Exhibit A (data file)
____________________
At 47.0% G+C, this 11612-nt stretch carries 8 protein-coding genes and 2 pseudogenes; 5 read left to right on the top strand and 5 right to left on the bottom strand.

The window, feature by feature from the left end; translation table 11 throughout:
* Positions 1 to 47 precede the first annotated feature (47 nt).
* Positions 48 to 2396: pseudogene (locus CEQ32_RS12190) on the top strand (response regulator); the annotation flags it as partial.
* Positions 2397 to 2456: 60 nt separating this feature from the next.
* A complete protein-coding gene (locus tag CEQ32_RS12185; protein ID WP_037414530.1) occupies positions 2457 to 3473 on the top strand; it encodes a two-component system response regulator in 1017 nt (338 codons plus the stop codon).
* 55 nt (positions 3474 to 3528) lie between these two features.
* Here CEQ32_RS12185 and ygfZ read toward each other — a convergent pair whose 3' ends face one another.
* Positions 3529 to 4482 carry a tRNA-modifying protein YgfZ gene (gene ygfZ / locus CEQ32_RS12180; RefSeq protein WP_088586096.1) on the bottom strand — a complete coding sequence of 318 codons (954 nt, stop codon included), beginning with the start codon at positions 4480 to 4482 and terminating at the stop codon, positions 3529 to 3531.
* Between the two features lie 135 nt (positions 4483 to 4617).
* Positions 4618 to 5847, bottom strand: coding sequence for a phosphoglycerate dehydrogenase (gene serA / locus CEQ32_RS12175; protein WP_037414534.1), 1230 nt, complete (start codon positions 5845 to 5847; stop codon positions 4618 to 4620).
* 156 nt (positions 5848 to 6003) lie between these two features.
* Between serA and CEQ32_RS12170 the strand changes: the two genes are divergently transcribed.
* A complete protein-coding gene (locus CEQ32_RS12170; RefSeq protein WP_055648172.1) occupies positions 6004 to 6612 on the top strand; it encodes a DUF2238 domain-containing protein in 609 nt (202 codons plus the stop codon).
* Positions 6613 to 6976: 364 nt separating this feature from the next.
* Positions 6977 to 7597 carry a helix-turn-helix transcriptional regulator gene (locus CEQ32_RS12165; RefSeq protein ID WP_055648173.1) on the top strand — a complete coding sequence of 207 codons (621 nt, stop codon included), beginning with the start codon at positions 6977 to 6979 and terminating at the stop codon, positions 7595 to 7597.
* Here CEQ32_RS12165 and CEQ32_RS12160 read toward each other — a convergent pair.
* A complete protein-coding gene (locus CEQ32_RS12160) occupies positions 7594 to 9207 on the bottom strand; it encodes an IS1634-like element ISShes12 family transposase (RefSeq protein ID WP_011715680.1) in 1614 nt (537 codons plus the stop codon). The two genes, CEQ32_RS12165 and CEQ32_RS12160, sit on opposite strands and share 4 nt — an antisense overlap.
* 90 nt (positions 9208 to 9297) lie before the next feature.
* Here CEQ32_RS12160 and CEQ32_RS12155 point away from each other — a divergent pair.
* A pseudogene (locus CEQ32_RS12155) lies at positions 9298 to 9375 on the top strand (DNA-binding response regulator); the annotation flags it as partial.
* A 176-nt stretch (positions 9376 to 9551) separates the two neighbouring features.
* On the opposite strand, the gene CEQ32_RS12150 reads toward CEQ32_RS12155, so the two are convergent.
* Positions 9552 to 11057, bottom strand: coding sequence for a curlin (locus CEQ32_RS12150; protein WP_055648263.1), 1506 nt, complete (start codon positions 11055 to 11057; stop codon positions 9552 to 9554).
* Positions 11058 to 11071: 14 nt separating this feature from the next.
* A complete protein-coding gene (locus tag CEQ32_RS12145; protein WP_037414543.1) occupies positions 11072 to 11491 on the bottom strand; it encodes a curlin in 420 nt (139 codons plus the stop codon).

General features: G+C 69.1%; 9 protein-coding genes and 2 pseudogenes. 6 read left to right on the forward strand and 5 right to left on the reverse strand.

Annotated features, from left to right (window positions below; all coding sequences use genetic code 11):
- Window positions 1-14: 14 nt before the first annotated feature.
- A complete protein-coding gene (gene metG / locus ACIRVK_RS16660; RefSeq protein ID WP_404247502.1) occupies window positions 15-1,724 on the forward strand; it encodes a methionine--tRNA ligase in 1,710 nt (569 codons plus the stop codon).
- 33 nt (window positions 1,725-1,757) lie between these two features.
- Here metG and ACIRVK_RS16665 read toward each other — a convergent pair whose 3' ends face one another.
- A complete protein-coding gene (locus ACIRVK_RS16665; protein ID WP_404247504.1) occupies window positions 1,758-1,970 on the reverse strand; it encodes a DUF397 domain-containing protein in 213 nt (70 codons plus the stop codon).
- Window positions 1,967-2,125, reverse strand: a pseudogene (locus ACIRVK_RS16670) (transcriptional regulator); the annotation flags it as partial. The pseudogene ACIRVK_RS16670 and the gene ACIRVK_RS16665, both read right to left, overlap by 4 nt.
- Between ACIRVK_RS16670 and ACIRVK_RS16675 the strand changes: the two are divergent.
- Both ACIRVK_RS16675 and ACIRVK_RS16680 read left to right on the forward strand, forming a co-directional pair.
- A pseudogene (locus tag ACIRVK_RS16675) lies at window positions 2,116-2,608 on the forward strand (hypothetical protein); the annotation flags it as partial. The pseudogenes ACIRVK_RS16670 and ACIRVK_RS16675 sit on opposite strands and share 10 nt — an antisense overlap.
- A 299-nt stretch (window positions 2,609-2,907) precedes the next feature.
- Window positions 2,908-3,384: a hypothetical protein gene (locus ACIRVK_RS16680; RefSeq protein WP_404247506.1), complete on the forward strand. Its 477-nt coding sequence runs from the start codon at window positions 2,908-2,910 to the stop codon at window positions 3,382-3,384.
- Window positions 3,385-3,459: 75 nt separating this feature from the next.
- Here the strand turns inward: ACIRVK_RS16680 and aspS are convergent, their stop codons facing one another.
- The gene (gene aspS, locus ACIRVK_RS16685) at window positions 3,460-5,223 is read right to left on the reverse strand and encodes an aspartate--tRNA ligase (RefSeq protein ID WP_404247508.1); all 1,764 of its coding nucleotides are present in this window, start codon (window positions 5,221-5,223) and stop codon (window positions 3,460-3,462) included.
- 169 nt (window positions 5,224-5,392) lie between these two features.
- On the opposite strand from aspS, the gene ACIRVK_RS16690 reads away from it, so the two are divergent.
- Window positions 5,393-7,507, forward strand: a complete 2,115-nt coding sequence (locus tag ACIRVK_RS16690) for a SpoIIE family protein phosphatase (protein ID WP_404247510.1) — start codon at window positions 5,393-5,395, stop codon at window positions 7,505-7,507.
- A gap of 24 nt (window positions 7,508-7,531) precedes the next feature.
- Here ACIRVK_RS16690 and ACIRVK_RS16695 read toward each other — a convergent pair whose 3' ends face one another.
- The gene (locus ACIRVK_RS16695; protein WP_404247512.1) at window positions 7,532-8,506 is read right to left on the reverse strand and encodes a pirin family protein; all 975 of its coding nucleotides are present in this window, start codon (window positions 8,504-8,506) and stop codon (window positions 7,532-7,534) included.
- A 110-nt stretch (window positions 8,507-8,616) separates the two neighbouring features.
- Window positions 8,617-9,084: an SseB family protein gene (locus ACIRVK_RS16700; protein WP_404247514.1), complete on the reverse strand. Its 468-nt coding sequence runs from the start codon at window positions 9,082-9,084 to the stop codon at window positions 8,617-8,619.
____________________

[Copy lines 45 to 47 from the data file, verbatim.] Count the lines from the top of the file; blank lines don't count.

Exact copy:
- Window positions 5,393-7,507, forward strand: a complete 2,115-nt coding sequence (locus tag ACIRVK_RS16690) for a SpoIIE family protein phosphatase (protein ID WP_404247510.1) — start codon at window positions 5,393-5,395, stop codon at window positions 7,505-7,507.
- A gap of 24 nt (window positions 7,508-7,531) precedes the next feature.
- Here ACIRVK_RS16690 and ACIRVK_RS16695 read toward each other — a convergent pair whose 3' ends face one another.